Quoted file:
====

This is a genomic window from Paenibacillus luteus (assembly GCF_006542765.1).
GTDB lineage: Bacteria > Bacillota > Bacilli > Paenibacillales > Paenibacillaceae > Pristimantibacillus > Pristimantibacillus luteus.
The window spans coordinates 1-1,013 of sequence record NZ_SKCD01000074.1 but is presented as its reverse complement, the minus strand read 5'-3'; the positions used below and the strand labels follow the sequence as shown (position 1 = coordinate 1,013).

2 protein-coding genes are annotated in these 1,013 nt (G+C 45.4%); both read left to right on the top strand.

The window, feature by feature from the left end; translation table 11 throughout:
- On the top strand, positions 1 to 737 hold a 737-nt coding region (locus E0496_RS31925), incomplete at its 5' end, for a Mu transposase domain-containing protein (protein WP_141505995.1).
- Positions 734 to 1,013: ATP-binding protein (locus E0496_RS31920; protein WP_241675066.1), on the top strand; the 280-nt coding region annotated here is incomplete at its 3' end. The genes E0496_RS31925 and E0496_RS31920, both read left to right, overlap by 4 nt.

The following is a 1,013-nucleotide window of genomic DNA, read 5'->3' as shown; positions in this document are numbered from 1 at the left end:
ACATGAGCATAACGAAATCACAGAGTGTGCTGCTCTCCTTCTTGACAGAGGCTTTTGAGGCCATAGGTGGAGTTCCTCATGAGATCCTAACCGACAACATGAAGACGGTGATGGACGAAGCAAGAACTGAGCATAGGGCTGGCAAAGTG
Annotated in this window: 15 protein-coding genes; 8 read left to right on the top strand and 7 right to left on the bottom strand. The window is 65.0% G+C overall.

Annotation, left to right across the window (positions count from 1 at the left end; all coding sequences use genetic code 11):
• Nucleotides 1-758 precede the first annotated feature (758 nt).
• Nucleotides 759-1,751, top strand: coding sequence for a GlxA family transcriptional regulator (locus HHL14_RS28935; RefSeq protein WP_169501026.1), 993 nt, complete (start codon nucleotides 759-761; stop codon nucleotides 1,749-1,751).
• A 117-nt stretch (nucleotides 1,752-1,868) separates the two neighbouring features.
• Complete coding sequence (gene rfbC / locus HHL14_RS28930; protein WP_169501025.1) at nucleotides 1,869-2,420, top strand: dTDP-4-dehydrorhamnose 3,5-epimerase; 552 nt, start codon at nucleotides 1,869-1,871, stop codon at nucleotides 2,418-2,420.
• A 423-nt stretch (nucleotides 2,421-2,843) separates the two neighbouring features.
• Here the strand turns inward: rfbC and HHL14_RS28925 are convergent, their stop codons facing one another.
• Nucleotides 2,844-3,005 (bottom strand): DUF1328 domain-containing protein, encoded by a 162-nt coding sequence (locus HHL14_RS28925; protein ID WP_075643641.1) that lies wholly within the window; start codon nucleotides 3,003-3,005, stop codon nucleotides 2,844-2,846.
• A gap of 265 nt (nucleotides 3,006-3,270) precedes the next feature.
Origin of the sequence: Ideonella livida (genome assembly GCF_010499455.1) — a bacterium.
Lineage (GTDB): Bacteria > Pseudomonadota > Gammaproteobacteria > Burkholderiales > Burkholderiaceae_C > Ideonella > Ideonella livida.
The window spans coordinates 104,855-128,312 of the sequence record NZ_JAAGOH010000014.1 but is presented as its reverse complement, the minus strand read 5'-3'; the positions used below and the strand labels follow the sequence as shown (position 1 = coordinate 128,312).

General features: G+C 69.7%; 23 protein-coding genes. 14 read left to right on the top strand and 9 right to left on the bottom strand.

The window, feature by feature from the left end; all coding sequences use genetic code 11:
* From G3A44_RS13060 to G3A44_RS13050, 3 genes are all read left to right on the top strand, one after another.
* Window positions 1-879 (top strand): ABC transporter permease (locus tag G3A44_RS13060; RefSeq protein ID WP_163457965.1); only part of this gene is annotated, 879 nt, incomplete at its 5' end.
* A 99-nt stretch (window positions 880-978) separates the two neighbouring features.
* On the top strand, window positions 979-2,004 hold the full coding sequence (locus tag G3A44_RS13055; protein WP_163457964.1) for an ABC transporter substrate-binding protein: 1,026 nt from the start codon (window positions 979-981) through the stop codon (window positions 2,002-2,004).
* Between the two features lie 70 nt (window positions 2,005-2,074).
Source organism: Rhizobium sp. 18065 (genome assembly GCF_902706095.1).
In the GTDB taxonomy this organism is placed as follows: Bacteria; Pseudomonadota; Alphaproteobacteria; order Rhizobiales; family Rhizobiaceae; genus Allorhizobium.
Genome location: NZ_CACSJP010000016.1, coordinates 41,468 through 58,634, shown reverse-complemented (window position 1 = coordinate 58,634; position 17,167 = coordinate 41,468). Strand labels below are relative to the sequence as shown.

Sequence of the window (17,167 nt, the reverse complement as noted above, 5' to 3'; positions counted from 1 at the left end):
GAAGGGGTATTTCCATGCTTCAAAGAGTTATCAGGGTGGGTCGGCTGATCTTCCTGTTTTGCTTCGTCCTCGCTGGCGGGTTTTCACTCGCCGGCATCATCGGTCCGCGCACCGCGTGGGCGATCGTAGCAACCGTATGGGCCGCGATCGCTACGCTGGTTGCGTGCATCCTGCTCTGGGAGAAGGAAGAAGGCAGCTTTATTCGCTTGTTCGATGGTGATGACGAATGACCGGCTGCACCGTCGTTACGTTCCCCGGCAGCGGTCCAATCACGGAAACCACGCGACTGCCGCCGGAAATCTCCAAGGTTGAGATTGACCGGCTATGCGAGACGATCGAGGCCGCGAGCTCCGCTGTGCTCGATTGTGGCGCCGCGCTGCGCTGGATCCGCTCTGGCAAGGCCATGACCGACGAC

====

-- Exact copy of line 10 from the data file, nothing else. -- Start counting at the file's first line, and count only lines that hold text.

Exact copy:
Annotated in this window: 15 protein-coding genes; 8 read left to right on the top strand and 7 right to left on the bottom strand. The window is 65.0% G+C overall.